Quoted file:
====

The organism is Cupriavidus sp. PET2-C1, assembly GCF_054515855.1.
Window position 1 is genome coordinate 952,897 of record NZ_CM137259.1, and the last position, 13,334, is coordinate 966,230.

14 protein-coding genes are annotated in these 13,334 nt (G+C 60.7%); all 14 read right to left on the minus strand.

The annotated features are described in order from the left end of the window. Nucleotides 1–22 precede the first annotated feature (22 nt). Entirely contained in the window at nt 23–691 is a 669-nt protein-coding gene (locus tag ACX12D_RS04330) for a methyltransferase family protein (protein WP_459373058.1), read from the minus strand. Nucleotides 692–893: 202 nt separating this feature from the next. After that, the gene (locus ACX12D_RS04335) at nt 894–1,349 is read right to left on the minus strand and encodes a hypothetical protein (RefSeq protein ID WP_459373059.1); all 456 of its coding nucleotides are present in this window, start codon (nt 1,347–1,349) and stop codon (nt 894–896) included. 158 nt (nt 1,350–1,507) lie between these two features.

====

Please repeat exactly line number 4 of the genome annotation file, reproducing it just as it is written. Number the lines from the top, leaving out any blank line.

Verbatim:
The annotated features are described in order from the left end of the window. Nucleotides 1–22 precede the first annotated feature (22 nt). Entirely contained in the window at nt 23–691 is a 669-nt protein-coding gene (locus tag ACX12D_RS04330) for a methyltransferase family protein (protein WP_459373058.1), read from the minus strand. Nucleotides 692–893: 202 nt separating this feature from the next. After that, the gene (locus ACX12D_RS04335) at nt 894–1,349 is read right to left on the minus strand and encodes a hypothetical protein (RefSeq protein ID WP_459373059.1); all 456 of its coding nucleotides are present in this window, start codon (nt 1,347–1,349) and stop codon (nt 894–896) included. 158 nt (nt 1,350–1,507) lie between these two features.